Archive for May, 2009
Let’s deal with the criticism first. This, from Simon McGrath:
“A disgraceful piece of propoganda. No attempt at all to suggest any other rason the islands may be sinking -like being in an earthquake belt.”
Now, I think I’ve nailed this elsewhere on the blog, but it doesn’t hurt to do so again here. Because you know what? Simon is right…
Spent a good part of today going through the various pots, pockets and bank accounts used to finance the expedition to make sure I have at least some idea of where all the money went. It’s amazing how complicated things can get when you are working in an economy where the sea shell is a recognised form of currency and the nearest bank is a three-hour boat ride away, and doesn’t accept your card.
Doing so has really driven home that this expedition simply would not have been possible without generous support, and among those who provided it, I would particularly like to single out the Ashden Trust.
Down to London today, to Broadcasting House to meet Simon Elmes (seen here posing with a bookcase) and hand over the Flash Cards with the audio I recorded during the trip. There’s about 23 hours of footage all up which Simon, the poor bugger, will now have to sit through and sift out anything that he can stitch together into a BBC radio documentary, to be broadcast I think in August. The doco will be half an hour long so I’m hoping that in every hour I recorded there must be at least a minute that is of use. Pad that out with a bit of music and you’re there.
Great news. A BBC Radio 4 documentary about the Carteret Islands is going out on air tonight. A lot of the material will be stuff I recorded on this trip, with the rest of the programme having been put together in sunny Birmingham while I was away. While I don’t think you will hear my voice – be thankful for small mercies – you will be able to hear from the islanders themselves. The first broadcast is on Monday May 25 at 9pm GMT, with a repeat at 1.30pm on Thursday May 28 and the programme can also be downloaded from its website.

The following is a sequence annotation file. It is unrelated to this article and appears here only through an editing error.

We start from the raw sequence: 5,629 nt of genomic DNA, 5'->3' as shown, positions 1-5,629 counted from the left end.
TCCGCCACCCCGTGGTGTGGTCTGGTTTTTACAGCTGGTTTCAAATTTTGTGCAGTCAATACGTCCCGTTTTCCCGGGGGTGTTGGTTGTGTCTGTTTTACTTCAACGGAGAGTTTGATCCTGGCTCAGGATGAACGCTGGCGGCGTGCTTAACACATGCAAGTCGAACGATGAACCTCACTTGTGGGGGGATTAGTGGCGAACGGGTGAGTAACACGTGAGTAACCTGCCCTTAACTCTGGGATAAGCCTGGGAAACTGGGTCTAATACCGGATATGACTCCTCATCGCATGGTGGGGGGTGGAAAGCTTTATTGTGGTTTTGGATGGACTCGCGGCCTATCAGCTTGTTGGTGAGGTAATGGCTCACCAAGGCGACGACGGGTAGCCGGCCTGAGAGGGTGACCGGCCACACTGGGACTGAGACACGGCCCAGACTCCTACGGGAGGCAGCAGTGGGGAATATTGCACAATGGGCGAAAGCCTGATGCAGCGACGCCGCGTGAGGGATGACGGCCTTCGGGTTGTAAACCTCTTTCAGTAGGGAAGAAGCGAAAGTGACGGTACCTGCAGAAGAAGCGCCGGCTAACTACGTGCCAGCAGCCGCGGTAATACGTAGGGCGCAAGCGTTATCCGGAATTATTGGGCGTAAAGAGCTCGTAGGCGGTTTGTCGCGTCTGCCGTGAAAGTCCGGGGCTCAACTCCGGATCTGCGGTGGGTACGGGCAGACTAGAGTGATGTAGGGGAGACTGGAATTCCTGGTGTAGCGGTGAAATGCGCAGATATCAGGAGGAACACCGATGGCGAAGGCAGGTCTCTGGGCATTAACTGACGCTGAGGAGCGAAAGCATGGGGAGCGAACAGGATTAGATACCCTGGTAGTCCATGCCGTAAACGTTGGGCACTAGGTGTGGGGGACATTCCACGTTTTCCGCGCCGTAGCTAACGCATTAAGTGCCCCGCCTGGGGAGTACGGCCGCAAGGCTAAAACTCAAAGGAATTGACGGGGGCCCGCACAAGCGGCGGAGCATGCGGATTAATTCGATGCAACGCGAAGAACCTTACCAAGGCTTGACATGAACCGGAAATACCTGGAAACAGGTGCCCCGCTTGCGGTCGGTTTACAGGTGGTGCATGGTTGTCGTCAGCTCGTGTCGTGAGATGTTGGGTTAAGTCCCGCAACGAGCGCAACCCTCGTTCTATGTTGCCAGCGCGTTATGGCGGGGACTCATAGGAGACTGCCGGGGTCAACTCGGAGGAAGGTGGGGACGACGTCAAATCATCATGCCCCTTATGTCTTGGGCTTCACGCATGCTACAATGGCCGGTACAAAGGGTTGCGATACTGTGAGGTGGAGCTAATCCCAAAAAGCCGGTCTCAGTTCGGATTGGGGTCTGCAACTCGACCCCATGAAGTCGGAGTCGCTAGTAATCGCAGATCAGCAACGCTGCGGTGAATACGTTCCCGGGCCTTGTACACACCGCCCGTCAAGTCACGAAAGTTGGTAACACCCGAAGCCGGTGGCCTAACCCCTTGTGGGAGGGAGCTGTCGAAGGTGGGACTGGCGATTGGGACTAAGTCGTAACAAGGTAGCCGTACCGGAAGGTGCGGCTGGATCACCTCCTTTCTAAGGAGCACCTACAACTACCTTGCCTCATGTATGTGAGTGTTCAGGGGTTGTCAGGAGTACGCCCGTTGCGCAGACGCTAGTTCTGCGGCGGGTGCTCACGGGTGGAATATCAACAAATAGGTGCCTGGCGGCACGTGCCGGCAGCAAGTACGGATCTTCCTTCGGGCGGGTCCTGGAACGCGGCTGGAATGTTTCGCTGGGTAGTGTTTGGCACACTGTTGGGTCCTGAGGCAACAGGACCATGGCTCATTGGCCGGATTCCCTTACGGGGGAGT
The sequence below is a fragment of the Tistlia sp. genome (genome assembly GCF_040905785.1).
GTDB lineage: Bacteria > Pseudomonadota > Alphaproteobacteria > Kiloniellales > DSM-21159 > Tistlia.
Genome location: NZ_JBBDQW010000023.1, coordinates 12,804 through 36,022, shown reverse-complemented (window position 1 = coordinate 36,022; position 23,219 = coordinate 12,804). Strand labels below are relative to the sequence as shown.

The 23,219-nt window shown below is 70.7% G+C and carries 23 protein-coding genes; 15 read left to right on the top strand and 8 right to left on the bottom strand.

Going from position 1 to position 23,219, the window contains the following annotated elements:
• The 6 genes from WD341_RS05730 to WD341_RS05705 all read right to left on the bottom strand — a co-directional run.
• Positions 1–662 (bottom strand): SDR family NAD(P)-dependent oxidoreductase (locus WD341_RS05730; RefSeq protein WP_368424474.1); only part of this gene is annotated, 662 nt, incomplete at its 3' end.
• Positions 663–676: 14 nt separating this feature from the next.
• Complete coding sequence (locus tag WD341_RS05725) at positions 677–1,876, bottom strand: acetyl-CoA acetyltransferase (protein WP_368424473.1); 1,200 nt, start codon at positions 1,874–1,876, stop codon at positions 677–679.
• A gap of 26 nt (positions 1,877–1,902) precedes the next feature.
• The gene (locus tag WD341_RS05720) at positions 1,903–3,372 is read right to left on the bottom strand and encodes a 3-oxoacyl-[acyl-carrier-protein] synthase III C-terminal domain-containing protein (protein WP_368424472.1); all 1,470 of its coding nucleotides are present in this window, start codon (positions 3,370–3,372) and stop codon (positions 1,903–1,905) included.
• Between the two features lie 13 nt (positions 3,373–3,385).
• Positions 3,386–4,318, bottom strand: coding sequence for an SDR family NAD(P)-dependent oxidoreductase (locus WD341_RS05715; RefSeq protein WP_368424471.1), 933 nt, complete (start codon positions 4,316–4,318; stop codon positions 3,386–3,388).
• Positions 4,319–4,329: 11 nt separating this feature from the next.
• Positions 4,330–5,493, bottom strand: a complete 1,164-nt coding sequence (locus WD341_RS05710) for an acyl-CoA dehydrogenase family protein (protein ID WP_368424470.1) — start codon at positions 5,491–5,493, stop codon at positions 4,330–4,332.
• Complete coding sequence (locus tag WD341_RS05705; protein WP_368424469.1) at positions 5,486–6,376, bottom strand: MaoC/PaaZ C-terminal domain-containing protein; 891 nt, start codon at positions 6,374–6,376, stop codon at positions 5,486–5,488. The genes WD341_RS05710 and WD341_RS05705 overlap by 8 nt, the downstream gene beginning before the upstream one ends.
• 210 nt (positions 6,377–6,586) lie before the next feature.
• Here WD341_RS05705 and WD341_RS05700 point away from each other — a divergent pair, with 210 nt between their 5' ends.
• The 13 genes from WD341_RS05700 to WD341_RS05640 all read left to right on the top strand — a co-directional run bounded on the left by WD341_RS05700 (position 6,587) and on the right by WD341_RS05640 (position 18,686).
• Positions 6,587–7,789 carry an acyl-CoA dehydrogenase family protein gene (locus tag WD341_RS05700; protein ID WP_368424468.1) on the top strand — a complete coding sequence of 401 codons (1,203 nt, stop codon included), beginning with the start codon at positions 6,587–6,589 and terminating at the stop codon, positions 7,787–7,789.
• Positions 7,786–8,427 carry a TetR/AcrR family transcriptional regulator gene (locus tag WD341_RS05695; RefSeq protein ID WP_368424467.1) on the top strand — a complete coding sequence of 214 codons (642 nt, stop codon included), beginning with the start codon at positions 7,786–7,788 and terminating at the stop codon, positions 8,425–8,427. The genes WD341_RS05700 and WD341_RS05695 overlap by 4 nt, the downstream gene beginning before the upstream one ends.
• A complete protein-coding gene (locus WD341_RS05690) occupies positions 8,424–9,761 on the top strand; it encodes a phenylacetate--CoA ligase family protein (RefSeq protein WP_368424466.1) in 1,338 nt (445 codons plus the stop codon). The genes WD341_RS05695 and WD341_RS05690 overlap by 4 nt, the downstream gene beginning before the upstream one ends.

Being able to contribute to this doco is a real bonus for me. A second Radio 4 documentary, the Journey of a Lifetime programme I originally came out here to make, will be broadcast later this year. I will keep you posted.
Now I’ve been home long enough to talk to people about where I have been and what I have seen, I realise that some of the most basic facts about what is happening to the Carterets – like the fact 8000 people are facing evacuation – never made it onto the blog at all.
Grandpa’s funeral was yesterday and there was nowhere in the world I would rather have been. A few things will stay in the memory. I was asked to read a collection of memories of Grandpa from different members of our family. Among them the fact that I took my first steps across the living room floor to reach a toy he was holding out. There was also this from my brother, Finn:
“when we were stopped at a red light in the car Grandpa would count down from 10 and reach ) as the lights changed – for years I thought he really did control the lights.
We also sang Morning has Broken, accompanied by a recording of Cat Stevens. Grandpa was a headmaster, so he would have heard it over and again at school assemblies. I include it here for that reason.
Back to Heathrow, where Elle met me at the gate. Later, I overheard this in a phone conversation between her and her mother:
“Yes, he’s fine. He’s tired, a bit smelly and he needs a haircut, but one step at a time.”